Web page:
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"Life's a beach": In search of ancient shorelines and volcanoes in the Grimes Point and Lahontan Mountains area; Guide for the Earth Science Week field trip, October 15 or 16, 2011 [COLOR]
"Life's a beach": In search of ancient shorelines and volcanoes in the Grimes Point and Lahontan Mountains area; Guide for the Earth Science Week field trip, October 15 or 16, 2011 [COLOR]


 
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Title: "Life's a beach": In search of ancient shorelines and volcanoes in the Grimes Point and Lahontan Mountains area; Guide for the Earth Science Week field trip, October 15 or 16, 2011

Author: D.D. LaPointe, J.G. Price, D.A. Davis, and Craig M. dePolo
Year: 2011
Series: Educational Series 51
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Format: 23 pages, color brochure
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National Earth Science Week (ESW) 2011 encourages people everywhere to explore the natural world and learn about the geosciences. The Nevada Bureau of Mines and Geology (NBMG) welcomes you to participate in its fourteenth annual Earth Science Week field trip. In keeping with the National ESW theme, “Our Ever-Changing Earth,” this year’s trip will focus on the Cenozoic geology of the region around Grimes Point and the Lahontan Mountains, including evidence for a large Pleistocene lake in the area; volcanism related to crustal extension in the Basin and Range Province of the western United States; hydrothermal (hot water) activity associated with volcanism; tilting of volcanic and sedimentary rocks related to faulting and extension; and production of electricity using geothermal power, related to hot water that gets close to the surface along extension-related faults. Many of the features we will explore are related to ongoing geologic processes that continue to alter the face of the Earth. Frequent reference will be made to recently published NBMG geologic maps of the Lahontan Mountains quadrangle and the Grimes Point quadrangle, by NBMG geologist John Bell and others.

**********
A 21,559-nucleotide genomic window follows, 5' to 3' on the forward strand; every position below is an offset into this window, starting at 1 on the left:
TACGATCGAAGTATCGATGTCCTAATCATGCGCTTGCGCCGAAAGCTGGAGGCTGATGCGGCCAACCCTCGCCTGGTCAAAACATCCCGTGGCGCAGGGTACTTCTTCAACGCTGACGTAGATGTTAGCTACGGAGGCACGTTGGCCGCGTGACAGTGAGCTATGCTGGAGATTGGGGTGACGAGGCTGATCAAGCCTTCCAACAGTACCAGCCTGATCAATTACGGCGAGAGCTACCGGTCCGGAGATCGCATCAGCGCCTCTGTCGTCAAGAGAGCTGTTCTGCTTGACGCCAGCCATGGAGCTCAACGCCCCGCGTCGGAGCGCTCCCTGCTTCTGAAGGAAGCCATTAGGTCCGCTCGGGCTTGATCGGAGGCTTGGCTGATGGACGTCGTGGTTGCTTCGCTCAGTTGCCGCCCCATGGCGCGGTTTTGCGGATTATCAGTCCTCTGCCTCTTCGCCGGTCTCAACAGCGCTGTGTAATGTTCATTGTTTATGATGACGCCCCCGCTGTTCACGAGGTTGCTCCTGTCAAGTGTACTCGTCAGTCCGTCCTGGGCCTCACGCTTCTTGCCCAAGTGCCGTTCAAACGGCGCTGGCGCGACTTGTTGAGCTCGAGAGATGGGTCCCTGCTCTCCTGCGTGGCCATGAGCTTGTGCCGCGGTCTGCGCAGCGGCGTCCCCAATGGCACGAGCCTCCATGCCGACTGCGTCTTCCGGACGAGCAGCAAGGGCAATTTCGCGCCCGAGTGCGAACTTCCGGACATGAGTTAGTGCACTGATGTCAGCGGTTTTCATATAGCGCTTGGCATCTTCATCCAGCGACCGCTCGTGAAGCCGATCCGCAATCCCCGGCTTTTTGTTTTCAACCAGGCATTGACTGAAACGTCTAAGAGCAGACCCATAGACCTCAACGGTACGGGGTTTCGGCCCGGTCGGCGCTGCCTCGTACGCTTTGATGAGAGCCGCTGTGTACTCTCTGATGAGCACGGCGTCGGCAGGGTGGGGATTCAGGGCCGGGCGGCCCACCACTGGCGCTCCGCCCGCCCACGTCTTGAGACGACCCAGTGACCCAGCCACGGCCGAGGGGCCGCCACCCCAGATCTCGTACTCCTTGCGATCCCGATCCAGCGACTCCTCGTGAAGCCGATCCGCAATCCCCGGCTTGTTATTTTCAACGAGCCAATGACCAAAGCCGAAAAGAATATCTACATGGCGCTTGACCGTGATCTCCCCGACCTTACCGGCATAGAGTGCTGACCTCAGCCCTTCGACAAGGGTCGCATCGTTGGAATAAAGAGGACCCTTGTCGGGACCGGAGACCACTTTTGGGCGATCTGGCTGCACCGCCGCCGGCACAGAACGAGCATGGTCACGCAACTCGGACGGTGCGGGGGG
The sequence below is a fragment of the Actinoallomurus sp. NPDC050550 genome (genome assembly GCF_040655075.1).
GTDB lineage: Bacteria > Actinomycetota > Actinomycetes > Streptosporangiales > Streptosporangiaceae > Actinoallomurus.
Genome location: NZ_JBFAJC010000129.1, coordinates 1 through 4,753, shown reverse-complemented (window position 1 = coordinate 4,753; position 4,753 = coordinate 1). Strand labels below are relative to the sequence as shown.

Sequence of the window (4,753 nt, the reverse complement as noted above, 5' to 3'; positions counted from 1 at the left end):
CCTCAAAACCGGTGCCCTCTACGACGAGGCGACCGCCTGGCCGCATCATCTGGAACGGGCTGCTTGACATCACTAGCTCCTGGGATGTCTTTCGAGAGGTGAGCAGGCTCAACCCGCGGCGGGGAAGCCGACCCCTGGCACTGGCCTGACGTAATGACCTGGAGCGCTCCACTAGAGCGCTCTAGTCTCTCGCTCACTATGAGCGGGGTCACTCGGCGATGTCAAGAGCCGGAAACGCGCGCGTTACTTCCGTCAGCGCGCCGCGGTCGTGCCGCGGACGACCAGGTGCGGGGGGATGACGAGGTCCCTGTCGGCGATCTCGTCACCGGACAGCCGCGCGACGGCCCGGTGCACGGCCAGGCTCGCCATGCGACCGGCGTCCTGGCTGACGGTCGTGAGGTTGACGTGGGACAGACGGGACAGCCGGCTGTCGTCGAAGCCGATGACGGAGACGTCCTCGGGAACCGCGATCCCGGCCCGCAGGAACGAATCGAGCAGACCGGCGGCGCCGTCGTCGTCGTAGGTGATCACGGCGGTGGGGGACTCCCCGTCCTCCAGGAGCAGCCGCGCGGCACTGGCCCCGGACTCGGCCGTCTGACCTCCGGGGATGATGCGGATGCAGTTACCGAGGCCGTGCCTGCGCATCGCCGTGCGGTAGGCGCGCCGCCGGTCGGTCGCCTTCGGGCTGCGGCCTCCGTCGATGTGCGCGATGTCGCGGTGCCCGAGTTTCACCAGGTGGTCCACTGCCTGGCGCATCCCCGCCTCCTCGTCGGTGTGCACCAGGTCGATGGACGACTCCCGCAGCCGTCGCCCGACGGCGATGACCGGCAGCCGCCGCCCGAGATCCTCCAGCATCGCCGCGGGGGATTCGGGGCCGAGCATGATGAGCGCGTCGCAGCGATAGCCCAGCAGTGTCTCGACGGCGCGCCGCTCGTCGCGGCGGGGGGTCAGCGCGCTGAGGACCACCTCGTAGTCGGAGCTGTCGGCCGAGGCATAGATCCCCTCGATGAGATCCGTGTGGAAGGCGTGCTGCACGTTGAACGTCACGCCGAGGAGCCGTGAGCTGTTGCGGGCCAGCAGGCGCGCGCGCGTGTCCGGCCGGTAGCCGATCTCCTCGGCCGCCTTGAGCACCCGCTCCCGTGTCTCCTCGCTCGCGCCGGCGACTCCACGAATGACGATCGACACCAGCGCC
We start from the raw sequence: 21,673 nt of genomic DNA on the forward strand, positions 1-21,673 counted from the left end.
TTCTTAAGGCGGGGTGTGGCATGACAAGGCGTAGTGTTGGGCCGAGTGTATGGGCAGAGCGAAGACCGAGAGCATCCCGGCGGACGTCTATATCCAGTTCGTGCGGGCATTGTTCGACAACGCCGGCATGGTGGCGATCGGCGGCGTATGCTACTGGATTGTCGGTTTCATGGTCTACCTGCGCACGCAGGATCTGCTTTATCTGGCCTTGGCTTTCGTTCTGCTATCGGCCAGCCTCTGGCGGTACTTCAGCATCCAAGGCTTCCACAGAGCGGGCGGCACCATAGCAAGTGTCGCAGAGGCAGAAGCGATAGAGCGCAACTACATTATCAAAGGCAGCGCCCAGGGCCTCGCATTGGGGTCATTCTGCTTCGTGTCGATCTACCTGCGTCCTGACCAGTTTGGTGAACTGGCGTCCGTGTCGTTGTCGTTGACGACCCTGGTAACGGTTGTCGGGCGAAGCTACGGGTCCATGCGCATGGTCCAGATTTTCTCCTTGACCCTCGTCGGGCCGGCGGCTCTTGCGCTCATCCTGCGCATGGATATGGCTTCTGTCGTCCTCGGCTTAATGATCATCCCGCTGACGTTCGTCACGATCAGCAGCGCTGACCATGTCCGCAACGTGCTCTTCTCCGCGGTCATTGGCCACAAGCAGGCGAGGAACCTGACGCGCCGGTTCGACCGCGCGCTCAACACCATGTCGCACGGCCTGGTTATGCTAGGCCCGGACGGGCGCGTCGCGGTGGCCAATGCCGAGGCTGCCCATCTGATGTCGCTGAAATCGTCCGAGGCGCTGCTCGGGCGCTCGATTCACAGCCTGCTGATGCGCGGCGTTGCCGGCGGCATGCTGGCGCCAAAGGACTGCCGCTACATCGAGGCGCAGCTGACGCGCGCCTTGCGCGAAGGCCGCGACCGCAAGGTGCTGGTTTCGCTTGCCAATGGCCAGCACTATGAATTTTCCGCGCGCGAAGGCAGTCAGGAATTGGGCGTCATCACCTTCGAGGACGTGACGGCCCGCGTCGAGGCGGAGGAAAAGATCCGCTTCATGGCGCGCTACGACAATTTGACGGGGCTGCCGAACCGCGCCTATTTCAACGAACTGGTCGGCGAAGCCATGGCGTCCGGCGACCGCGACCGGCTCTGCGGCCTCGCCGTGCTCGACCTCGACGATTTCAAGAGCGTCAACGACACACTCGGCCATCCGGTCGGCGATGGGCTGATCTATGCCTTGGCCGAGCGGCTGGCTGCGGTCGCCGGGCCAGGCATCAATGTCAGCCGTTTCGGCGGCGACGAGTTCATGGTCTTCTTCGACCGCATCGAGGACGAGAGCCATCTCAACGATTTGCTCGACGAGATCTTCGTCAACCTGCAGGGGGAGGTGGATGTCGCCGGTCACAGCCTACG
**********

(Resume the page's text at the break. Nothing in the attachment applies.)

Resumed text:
Stops will include the following:

Stop 1. On the west side of Sehoo Mountain, where we will examine beach deposits from the shore of Pleistocene Lake Lahontan and collect tufa-coated Pliocene basalt. Shorelines of Lake Lahontan, expressed as wave-cut terraces or beach deposits, are visible throughout the area.

Stop 2. Eagles House, where we will examine and collect unaltered and altered Miocene rhyolite. Crystals in the unaltered rhyolite include quartz, biotite, sanidine,and hornblende.

Stop 3. Near Eagles House, where we will examine and collect Miocene tuff that was silicified and pyritized then later oxidized to make the rock commonly known as “Nevada wonderstone.”

Stop 4. Also near Eagles House, where we will examine and collect breccia (containing silicified and oxidized fragments of Miocene lacustrine siltstone) and calcite.

Stop 5. At Grimes Point, where we will examine (but not collect) petroglyphs carved by prehistoric humans along the shore of the receding Lake Lahontan a few thousand years ago.

Stop 6. Near Grimes Point, where we will examine and collect pebbles of banded, silicified, oxidized Miocene air-fall tuff that were naturally polished by stream and wave activity along the shores of Lake Lahontan.

Stop 7. At a green hill between Salt Wells Mountain and Rainbow Mountain, where we will examine and collect silicified, celadonite-altered Miocene pumice and conglomerate.


Related publications:

The Tufas of Pyramid Lake (USGS Fact Sheet 2004-3044)
https://pubs.usgs.gov/fs/2004/3044/

The Tufas of Pyramid Lake, Nevada (USGS Circular 1267)
https://pubs.usgs.gov/circ/2004/1267/


Original Product Code: E51


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